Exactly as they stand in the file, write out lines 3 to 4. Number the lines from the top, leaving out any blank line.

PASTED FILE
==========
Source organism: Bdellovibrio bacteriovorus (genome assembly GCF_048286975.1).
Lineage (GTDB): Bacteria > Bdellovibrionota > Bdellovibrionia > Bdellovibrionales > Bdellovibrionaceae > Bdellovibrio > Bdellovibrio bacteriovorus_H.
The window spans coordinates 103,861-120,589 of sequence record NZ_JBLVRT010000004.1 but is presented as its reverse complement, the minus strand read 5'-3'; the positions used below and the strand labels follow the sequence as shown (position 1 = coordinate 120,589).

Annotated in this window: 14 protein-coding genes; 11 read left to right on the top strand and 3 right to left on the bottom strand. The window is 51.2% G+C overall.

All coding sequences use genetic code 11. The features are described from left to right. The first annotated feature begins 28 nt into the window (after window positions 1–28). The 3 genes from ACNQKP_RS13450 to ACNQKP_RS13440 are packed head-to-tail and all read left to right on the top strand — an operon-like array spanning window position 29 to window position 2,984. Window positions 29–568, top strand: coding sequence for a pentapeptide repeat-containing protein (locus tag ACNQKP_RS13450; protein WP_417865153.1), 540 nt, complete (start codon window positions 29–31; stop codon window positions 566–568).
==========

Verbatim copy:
The window spans coordinates 103,861-120,589 of sequence record NZ_JBLVRT010000004.1 but is presented as its reverse complement, the minus strand read 5'-3'; the positions used below and the strand labels follow the sequence as shown (position 1 = coordinate 120,589).

Annotated in this window: 14 protein-coding genes; 11 read left to right on the top strand and 3 right to left on the bottom strand. The window is 51.2% G+C overall.